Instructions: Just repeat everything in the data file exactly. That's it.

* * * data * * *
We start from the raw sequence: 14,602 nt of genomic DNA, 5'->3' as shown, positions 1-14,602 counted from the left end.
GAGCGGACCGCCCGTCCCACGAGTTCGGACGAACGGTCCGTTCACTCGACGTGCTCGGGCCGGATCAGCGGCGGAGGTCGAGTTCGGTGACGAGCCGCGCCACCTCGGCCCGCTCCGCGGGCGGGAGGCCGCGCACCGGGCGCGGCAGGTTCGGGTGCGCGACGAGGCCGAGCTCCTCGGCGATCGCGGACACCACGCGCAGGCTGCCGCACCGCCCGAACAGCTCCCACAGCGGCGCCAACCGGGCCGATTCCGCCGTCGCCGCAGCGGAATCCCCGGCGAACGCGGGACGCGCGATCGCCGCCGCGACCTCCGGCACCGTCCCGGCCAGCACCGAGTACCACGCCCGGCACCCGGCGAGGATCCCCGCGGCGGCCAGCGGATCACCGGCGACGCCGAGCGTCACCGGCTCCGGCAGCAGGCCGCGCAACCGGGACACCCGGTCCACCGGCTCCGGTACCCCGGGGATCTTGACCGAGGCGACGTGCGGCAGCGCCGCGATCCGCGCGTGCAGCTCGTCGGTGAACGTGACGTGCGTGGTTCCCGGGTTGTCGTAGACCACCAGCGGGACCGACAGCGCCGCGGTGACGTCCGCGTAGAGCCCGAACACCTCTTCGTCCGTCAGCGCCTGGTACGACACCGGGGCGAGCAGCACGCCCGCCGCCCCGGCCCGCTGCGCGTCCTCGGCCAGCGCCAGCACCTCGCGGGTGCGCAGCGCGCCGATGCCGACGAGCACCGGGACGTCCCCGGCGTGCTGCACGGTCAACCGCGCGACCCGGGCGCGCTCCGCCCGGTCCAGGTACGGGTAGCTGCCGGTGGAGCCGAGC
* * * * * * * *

We start from the raw sequence: 14,602 nt of genomic DNA, 5'->3' as shown, positions 1-14,602 counted from the left end.
GAGCGGACCGCCCGTCCCACGAGTTCGGACGAACGGTCCGTTCACTCGACGTGCTCGGGCCGGATCAGCGGCGGAGGTCGAGTTCGGTGACGAGCCGCGCCACCTCGGCCCGCTCCGCGGGCGGGAGGCCGCGCACCGGGCGCGGCAGGTTCGGGTGCGCGACGAGGCCGAGCTCCTCGGCGATCGCGGACACCACGCGCAGGCTGCCGCACCGCCCGAACAGCTCCCACAGCGGCGCCAACCGGGCCGATTCCGCCGTCGCCGCAGCGGAATCCCCGGCGAACGCGGGACGCGCGATCGCCGCCGCGACCTCCGGCACCGTCCCGGCCAGCACCGAGTACCACGCCCGGCACCCGGCGAGGATCCCCGCGGCGGCCAGCGGATCACCGGCGACGCCGAGCGTCACCGGCTCCGGCAGCAGGCCGCGCAACCGGGACACCCGGTCCACCGGCTCCGGTACCCCGGGGATCTTGACCGAGGCGACGTGCGGCAGCGCCGCGATCCGCGCGTGCAGCTCGTCGGTGAACGTGACGTGCGTGGTTCCCGGGTTGTCGTAGACCACCAGCGGGACCGACAGCGCCGCGGTGACGTCCGCGTAGAGCCCGAACACCTCTTCGTCCGTCAGCGCCTGGTACGACACCGGGGCGAGCAGCACGCCCGCCGCCCCGGCCCGCTGCGCGTCCTCGGCCAGCGCCAGCACCTCGCGGGTGCGCAGCGCGCCGATGCCGACGAGCACCGGGACGTCCCCGGCGTGCTGCACGGTCAACCGCGCGACCCGGGCGCGCTCCGCCCGGTCCAGGTACGGGTAGCTGCCGGTGGAGCCGAGC